As a style editor, I see myself as a fashion crash test dummy, launching into trends the moment they simmer on the street, social media or the runway. I have survived acid wash denim, over-sized blazers and sticky-taped sneakers but one trend in 2022 left me defeated.
Like Angelina Jolie, I blame Brad Pitt. It started with Pitt wearing skirts on the Bullet Train press tour in July and ended with me shaking in the corner of a Zimmermann change room, contemplating whether looking like a Bee Gee was socially acceptable in 2022.
Performers dressing up and challenging gender norms. Harry Styles, Billy Porter, Troye Sivan and Christian Wilkins.Credit:Instagram, Getty
Following Pitt’s lead, I had worn a skirt and liked it but with fashion’s push towards gender-neutral designs I was playing it safe. I am 193 centimetres tall and 94 kilograms on a generous set of hotel scales and unlike Harry Styles, Billy Porter and Christian Wilkins, I have never gravitated towards dresses, fearing that I would look like Gene Hackman in The Birdcage rather than Troye Sivan at the Met Gala.
No such excuses existed for women’s shirts and trousers.
Brands such as Gucci, Nique, Fluid by Harris Reed and Gary Bigeni encourage shoppers to think beyond the labels of men’s and women’s and look at genderless clothing that appeals to your personal style and shape. A lunch invitation from Nicky and Simone Zimmermann, the founders of Australia’s most recognisable womenswear label, gave me the opportunity to dress without prejudice.
I have been writing about Zimmermann for nearly 20 years, reporting on their steady rise through the ranks of Australian Fashion Week to the New York runway and now Paris but had never worn an item of their clothing. To be fair, they started with swimwear and no one needs to see me in a bikini – ever.
Style editor Damien Woolnough wearing Zimmermann’s Clover appliqué shirt. For safety reasons he was never photographed wearing the women’s trousers.Credit:Caroline McCredie
Now Zimmermann is dabbling with board shorts and have a collection of women’s shirts and pants that challenge binary notions of clothing with restrained details and whimsical designs. It was time to transition into the heart of womenswear.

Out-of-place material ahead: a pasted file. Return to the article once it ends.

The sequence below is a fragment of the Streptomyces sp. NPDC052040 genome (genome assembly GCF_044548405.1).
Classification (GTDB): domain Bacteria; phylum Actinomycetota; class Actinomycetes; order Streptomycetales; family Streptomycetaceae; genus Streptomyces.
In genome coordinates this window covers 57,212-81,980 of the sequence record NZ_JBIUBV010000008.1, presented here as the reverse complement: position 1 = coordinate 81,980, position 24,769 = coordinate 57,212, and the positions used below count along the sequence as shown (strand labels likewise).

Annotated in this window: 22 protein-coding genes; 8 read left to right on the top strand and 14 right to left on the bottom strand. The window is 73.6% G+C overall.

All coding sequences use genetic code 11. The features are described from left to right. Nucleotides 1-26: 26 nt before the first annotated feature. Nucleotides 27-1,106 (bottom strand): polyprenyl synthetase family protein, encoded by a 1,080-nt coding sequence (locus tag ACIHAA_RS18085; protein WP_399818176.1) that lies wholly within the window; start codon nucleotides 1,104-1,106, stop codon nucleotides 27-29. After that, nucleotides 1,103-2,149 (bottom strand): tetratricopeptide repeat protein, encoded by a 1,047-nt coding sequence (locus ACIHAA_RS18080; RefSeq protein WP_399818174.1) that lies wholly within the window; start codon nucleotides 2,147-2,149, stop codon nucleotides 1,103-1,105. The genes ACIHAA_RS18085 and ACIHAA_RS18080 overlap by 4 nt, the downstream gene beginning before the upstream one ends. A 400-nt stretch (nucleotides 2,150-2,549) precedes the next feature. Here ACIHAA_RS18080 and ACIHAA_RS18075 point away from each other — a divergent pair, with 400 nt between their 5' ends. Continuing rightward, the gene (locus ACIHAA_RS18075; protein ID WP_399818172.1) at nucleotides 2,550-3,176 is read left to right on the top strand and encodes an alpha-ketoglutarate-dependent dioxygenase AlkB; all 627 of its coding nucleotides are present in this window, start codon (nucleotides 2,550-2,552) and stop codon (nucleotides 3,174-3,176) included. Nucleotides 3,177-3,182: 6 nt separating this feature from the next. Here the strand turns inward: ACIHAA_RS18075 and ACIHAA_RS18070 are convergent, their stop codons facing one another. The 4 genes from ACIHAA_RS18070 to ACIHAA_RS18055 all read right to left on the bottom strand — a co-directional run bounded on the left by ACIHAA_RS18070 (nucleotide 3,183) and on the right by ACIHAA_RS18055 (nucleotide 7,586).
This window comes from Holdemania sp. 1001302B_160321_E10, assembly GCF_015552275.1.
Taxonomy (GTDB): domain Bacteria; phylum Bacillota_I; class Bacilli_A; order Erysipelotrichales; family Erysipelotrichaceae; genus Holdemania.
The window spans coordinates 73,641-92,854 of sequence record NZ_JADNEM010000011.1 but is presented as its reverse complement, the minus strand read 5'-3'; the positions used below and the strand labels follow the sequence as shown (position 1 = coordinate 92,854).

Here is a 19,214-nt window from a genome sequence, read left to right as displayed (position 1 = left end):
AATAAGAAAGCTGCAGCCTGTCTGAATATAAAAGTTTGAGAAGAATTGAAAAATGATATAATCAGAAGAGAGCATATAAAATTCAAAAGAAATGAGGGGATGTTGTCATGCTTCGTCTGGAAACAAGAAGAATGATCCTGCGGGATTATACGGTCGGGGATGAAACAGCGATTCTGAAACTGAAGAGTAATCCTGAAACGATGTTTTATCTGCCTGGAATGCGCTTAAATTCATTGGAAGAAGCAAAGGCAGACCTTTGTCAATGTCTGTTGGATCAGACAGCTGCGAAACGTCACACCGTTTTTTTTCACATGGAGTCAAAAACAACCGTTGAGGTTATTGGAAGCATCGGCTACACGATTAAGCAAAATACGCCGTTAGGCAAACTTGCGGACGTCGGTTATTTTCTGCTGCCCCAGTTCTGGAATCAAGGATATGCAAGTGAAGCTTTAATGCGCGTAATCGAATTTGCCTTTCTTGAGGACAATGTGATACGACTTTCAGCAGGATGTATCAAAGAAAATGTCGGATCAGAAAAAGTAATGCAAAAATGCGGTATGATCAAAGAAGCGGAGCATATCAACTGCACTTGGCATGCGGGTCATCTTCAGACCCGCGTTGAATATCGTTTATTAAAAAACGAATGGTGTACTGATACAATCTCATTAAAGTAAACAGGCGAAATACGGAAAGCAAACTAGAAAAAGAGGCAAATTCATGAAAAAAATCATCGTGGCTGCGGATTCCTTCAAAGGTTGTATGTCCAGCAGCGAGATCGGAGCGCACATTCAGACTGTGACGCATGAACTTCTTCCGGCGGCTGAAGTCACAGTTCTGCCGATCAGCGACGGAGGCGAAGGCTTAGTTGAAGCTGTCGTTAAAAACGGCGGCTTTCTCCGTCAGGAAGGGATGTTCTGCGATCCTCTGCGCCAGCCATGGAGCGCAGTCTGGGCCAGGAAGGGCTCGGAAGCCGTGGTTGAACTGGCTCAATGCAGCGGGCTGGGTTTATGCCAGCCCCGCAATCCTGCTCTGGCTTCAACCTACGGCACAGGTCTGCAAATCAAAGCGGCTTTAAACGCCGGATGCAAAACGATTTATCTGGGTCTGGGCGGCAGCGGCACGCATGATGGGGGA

At Zimmermann’s Paddington outpost, the perma-smiling staff were enthusiastic as I combed the racks for generously sized items. Dresses were out, and cropped towelling tops would have to wait until my Barry’s Bootcamp classes counteracted a deep dive into Christmas panettone.
My first find was a fringed, hooded poncho giving Owen Wilson as Hansel in Zoolander vibes. So hot in 2001 and perfect for an ayahuasca circle but not for lunch at Sean’s Panorama overlooking Sydney’s Bondi Beach.
Then the shirt appeared. OK, I’m evolved enough to call it a blouse. The cotton blouse had contrast piping on the collar that spoke to my love of mariachi bands and a palm-tree pattern on the back that was summery without relying on Zimmermann’s signature florals.
The Bee Gees performing at ‘The Music for UNICEF Concert: A Gift of Song’ benefit concert, held at the United Nations General Assembly in New York City, 9th January 1979. Left to right: Maurice Gibb (1949-2003), Barry Gibb and Robin Gibb (1949-2012). Zimmermann’s high tide slouch pants.Credit:Getty, supplied
Flashbacks of being somewhere that I didn’t belong occurred the moment I entered the changing area, like being dragged by Mum through Myer’s lingerie floor as a toddler or doing shots at a lesbian bar, many years later. Uncomfortable glances from fellow shoppers were filed away for a future shame spiral.
Surprisingly, the blouse was a perfect fit. Who knew that I was a Zimmermann size three? Now came the real problem. What pants was I going to wear?
On its website, Zimmermann recommends wearing the blouse with a matching, high-waisted short, but they immediately remind me of Nellie Forbush in the musical South Pacific, a role outside my range in too many ways.
The sales assistant attempted to rescue me with a pair of high-waisted cotton slouch pants with a contrast trim. Sliding into them, the shame spiral returned faster than expected.
While I was happy accepting that the shirt was a blouse, I was physically uncomfortable standing in front of the change room mirror in a pair of slacks.
Two things were immediately apparent. I was not a size three in slacks and not all items of clothing are gender-neutral. Thanks to the snug fit, my genitals were in a sous vide situation, vacuum packed to my leg in a look favoured by Rod Stewart, The Bay City Rollers and the Bee Gees in the Seventies.
With serious adjusting at the waist and the shirt untucked, the staff assured me that I was not breaking health codes, but you could tell by the way I used my walk that my gender neutrality had crossed over to gender offensive territory.
In shock, I entered a retail coma and left the store with the slacks beautifully wrapped in my first Zimmermann shopping bag.
The delusions stopped when I tried the outfit at home, away from the encouraging staff. The slacks were folded and returned to the store.
At the lunch I wore the Zimmermann blouse with a trusty bone MJ Bale suit and was treated to compliments from Nicky and Simone and support on social media. Across the restaurant there was a man with a whippet waist in the pants I had tried on, looking amazing and modest, but I will wait to try this trend again when they come in a size four.
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